The best way to propagate Siberian irises is by division. Water the iris you will be dividing (or divide after rain). With a shovel, divide irises by digging up the entire Iris exposing the roots and rhizomes. Use scissors and a shovel to cut up the iris clump into several divisions. Plant each division in a sunny location with well-drained soil. Water thoroughly. Keep up with the watering until the roots are established.
Care for Your Siberian Irises
Do You Need to Water Your Siberian Irises every day?
Siberian irises are drought resistant. Once your Siberian irises are established, you don’t need to water them, natural rainfall should be sufficient. However, if you are experiencing drought or a dry spell, do water your Siberian irises.
If you have newly planted Siberian irises, you should keep the soil moist to ensure root growth. I suggest watering newly planted Siberian irises at least 3 times a week.
What to Do with Your Siberian Irises After They Bloom?
Siberian irises don’t need deadheading after they bloom. Your Siberian irises will not benefit from deadheading since Siberian irises don’t rebloom. The only reason for deadheading Siberian irises is if you want to tidy up your irises by removing the dead flowers. Make sure to keep the leaves of your Siberian iris intact since it’s vital for the leaves to continue photosynthesizing even after bloom so it will continue to feed the iris rhizome.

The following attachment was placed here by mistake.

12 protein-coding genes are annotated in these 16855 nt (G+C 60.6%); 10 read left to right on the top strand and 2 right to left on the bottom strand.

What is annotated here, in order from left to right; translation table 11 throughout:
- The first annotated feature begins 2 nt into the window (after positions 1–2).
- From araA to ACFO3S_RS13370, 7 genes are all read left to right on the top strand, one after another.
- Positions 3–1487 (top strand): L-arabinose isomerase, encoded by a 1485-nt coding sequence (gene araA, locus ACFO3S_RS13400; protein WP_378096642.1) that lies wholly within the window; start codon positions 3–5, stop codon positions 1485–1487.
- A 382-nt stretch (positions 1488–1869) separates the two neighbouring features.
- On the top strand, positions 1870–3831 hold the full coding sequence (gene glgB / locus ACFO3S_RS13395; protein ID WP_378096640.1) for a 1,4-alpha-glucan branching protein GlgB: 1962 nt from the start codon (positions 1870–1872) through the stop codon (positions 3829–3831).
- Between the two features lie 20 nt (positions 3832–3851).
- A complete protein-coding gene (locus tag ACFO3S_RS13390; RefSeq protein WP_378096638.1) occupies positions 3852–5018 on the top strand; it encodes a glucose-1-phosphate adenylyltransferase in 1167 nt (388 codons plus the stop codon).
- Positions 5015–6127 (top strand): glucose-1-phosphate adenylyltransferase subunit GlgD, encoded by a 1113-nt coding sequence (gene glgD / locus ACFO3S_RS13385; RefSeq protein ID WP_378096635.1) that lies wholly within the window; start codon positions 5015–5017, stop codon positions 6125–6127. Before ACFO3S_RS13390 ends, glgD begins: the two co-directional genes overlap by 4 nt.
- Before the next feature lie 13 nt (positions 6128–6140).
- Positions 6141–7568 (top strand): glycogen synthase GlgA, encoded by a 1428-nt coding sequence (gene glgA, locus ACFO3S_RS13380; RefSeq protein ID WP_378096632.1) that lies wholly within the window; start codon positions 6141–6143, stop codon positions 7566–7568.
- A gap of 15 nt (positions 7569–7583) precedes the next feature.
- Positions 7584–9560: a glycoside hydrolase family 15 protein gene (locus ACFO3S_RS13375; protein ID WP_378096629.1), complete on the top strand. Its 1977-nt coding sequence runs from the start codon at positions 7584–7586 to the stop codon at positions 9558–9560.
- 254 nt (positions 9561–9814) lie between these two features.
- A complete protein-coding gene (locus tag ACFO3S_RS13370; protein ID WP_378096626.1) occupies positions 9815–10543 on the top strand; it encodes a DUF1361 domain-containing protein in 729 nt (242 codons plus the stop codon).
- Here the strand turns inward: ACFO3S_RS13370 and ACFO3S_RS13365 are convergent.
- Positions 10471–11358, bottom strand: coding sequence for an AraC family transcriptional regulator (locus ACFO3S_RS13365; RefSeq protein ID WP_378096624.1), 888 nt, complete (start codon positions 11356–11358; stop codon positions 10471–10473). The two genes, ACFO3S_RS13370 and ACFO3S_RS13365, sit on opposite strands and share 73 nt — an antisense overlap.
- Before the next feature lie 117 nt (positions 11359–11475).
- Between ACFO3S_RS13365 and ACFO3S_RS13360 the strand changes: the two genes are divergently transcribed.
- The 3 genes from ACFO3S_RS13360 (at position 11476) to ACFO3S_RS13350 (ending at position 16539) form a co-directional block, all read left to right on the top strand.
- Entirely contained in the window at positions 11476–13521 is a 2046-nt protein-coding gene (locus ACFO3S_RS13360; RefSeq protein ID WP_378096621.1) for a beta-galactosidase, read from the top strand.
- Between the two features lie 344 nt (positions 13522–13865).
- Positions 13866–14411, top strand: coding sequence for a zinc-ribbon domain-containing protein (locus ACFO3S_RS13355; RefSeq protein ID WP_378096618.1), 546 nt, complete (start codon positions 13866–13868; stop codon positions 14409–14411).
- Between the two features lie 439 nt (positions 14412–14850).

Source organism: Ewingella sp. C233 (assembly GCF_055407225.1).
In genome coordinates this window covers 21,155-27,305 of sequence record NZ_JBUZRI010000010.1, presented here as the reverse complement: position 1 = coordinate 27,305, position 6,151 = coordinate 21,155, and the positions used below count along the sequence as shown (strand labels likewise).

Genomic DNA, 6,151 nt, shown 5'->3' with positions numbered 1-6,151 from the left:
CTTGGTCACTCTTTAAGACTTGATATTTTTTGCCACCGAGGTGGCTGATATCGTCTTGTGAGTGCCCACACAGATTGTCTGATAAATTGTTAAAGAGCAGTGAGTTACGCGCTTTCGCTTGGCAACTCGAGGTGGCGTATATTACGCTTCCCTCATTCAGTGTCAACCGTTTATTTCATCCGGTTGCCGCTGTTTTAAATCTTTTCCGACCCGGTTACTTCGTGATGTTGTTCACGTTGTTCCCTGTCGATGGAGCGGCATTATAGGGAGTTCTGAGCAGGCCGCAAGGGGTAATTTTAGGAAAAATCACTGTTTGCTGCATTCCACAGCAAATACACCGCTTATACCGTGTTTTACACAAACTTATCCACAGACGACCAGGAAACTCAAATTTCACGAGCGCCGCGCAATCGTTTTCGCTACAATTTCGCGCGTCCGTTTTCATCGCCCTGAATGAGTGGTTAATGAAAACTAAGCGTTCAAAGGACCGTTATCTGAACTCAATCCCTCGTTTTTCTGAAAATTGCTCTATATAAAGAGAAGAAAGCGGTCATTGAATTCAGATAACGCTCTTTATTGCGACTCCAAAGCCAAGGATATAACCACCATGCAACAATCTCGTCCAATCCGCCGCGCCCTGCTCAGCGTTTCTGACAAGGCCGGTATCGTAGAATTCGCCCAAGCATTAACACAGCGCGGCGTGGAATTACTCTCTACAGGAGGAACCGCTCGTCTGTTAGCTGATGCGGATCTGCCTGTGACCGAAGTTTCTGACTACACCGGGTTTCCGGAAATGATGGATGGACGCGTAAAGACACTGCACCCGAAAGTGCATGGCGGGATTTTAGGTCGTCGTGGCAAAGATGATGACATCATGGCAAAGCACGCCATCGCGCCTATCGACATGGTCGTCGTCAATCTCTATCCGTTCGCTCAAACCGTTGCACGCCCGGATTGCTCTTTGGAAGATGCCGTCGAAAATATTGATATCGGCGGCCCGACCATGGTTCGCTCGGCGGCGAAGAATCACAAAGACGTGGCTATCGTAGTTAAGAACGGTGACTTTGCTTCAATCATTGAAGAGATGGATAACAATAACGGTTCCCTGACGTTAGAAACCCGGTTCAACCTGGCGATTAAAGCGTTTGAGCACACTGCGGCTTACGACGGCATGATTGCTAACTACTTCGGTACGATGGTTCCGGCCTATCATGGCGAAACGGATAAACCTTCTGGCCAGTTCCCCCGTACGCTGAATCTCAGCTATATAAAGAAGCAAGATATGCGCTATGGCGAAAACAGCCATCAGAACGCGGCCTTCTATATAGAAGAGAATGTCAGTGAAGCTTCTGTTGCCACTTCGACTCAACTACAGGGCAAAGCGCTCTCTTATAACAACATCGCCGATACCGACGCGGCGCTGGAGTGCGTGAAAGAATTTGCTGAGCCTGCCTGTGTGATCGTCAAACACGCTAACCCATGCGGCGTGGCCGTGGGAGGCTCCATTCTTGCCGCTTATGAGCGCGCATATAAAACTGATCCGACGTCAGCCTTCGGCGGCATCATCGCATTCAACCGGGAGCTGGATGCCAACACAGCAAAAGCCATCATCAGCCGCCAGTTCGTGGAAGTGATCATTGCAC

How Often Should You Fertilize Your Siberian Irises?
Fertilize your Siberian irises once in the Spring.
What Fertilizer Should You Use on Your Siberian Irises?
Use a balanced fertilizer on your Siberian irises.
Troubleshooting Your Siberian Irises
Are Siberian Irises Deer Resistant?
Siberian Irises are deer-resistant plants. I’ve had Siberian irises in my garden for 2 decades now and I’ve never had any problems with deer (Trust me, I do get plenty of deer in my garden!). I also find that squirrels and rabbits don’t bother Siberian irises. Plant Siberian irises freely in your garden without fear of garden critters!
Are Siberian Irises Toxic to Dogs and Cats?
Siberian Irises are toxic to dogs and cats. According to the ASPCA, Irises contain Pentacylic terpenoids (zeorin, missourin and missouriensin) which are toxic to dogs and cats. It can cause vomiting and diarrhea. Iris rhizomes contain the highest level of Pentacylic terpenoids.
What are the common problems of your Siberian Irises?
Siberian Irises are typically pests and disease free. While bearded irises are commonly afflicted with iris borers.
Preparing Your Siberian Irises for Winter
How Should You Prepare Your Siberian Irises for Winter?
To prepare your Siberian iris for winter, you need to cut back irises in the Fall by removing the stems and leaves. Cut your irises down so that only around 2 inches of foliage are left. Wait until after 3-4 frosts when the iris leaves have completely died off before cutting back irises. It’s important that you leave the leaves intact for a few weeks after the bloom dies so it can deliver much needed energy to the rhizomes for next year.
Check out my article and video for the step-by-step guide on how to cut back irises
You May Also Be Interested in These Iris Plant Care Guide
Beginner’s Guide: How to Divide Irises (video)
Lazy Gardener’s Guide to Growing Irises